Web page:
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Role of the Core in Dance Techniques

This is an excerpt from Dance Anatomy-3rd Edition by Jacqui Haas.

Every dance technique requires intense control, which is provided by core strength. Consider the technique of Irish dance. These dancers must hold their spine firm throughout their sets. Their trunk placement must be intensely secure so that they can emphasize their legs and feet with incredible speed. In this and all other forms of dance, technique is demanding, and injury can keep you from training and competing. Fortunately, you can improve your body placement and reduce your risk of injury by including core conditioning in your dance training.

We know that ballroom, social, or partner dance is fluid and beautiful to watch, but it is also quick and powerful. To achieve this effect, each partner must be acutely tuned in to each other’s center and alignment to effectively lead and follow. Indeed, the swing, waltz, and salsa (to name a few) require extreme coordination; both dancers must hold their waists firm to provide stability for the pelvis and enable quick footwork. Strong core musculature also provides for safe and efficient support when the spine needs to be flexible and move in extension with rotation.

Ballroom encompasses all forms of social dancing: folk, Latin, and vintage dancing. This field is highly competitive. Contestants are judged not only on footwork and style but also on posture, body alignment, timing, and speed. Knowing what we know about deep core strength, wouldn’t a series of exercises designed to improve posture and body alignment help improve rehearsal and performance efficiency? Even noncompetitive recreational social dancers will benefit from core training to improve their skills. Being centered and maintaining postural control provide long-term benefits for anyone who enjoys social dancing.

Modern and contemporary choreography require tricky, creative jump combinations and movement patterns that pose challenges for the spine. In dancers who lack the ability to contract the local stabilizers to provide dynamic segmental stability, their movements will be sloppy and weak. Moreover, if the spine and pelvis are unprepared, then landing from nontraditional jumping steps will create injury risks. Graham, Horton, Cunningham, and Taylor techniques require dancers to move against gravity with emotional conviction. There are movement sequences on the floor; while seated, kneeling, moving through space, jumping, and traveling; while deep breathing; and variations of all the above. Many of the movements include falling to the floor, partnering, and traveling–turning combinations. Some of the movements are lyrical and some are grounded; much of the choreography calls for excessive movement through the spine and hip, including spinal flexion and contraction, layouts, tilts, side-bends with rotation, extensions with rotation, and spiraling. Regardless of the style of modern dance, appropriate training of your core muscles can enhance your performance.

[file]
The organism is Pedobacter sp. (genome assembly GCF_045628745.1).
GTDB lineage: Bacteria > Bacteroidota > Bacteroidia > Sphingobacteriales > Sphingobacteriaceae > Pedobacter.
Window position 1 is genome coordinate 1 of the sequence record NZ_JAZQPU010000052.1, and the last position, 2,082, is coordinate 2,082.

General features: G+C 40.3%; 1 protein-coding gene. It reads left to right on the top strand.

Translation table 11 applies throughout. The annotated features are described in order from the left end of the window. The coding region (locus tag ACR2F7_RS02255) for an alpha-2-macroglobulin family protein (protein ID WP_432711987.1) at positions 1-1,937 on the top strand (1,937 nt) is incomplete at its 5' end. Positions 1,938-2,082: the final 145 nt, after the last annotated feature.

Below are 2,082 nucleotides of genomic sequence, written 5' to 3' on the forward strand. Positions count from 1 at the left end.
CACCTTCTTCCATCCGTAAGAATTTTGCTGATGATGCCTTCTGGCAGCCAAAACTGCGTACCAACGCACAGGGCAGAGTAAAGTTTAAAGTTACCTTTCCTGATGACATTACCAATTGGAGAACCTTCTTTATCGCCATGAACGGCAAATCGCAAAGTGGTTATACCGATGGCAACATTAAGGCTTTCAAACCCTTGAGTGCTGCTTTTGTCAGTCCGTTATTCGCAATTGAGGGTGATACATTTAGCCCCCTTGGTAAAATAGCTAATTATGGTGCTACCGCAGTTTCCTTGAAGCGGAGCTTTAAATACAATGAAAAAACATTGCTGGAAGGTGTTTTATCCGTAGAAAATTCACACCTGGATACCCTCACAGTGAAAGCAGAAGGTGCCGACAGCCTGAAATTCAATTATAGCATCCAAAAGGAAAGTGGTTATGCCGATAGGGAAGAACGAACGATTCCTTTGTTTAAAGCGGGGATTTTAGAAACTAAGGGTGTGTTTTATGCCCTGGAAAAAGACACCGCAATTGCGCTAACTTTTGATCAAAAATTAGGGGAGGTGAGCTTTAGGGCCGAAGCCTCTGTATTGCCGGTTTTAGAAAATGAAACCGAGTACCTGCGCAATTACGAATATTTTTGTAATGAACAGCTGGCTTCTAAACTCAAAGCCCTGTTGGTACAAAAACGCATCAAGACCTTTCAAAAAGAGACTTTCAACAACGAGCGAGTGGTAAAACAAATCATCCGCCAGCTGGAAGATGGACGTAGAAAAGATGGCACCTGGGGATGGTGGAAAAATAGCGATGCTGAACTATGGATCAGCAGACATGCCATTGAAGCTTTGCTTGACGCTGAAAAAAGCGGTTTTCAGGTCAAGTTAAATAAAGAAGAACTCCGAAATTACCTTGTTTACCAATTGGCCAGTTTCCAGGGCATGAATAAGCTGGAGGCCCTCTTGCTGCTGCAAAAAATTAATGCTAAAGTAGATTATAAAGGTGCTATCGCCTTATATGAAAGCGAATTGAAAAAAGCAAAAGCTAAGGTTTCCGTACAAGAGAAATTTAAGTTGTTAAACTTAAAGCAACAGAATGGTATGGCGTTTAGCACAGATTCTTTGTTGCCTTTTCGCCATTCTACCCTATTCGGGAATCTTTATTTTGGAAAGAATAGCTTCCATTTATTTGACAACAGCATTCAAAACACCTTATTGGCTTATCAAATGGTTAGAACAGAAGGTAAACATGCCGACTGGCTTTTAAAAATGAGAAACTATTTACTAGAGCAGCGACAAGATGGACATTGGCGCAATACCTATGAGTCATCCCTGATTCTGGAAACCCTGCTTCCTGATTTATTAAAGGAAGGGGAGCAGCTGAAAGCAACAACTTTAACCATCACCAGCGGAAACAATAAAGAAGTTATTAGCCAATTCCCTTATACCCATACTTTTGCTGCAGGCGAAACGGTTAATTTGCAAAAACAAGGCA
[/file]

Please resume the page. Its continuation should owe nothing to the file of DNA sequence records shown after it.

Specific exercises presented in this chapter can help you engage your core musculature while putting your spine in more nontraditional lines. Consider, for example, the functional obliques in second position and functional trunk-twist exercises. Both focus on nontraditional movement with muscular support for the spine—specifically, abdominal bracing while working in various planes and patterns.

Even if you are not interested in a career in professional ballet, you might be required to take classes in ballet technique as part of your training. Indeed, even if you just enjoy watching ballet and take a couple of beginner ballet classes per week, you need control of your spine. Whereas other styles of dance are more grounded, classical ballet gives the illusion of a lifted, light, and airy quality.

Ballet can be based on various styles—for instance, Vaganova, Cecchetti, Balanchine, and Bournonville—but the foundation always rests on five basic positions of the feet with the legs turned out. This technique alone requires centering and spine control. In addition, for dancers of all ages who perform ballet, a strong center is extremely important for placement, turns, jumps, landing from jumps, and, of course, pointe work. (We have Marie Taglioni to thank for being one of the pioneers in creating ballet movement en pointe)! Moreover, ballet calls for extreme joint motion and torso control. Therefore, proper alignment is crucial for both spinal control and injury reduction (recall the plumb line discussed in chapter 4). Once you have developed good alignment, you can emphasize strengthening.

In all dance styles, movement can be divided into phases: preparatory, ascending, flight, descending, and landing. The ascending phase usually engages muscles in concentric contraction. The flight phase should have a “lift, hold, and hover” look, which requires extreme core strength and isometric contraction. The descending phase requires eccentric contraction; some of the muscles lengthen but still support the movement while landing. This eccentric contraction, which is associated with control of the descending phase, is important for reducing injuries on landing. Some studies show, for instance, that landing from jumps can create a force up to 12 times that of your body weight! Improvements in trunk control and balance plus emphasizing strength and alignment can help reduce the risk of injury on landings.

More Excerpts From Dance Anatomy 3rd Edition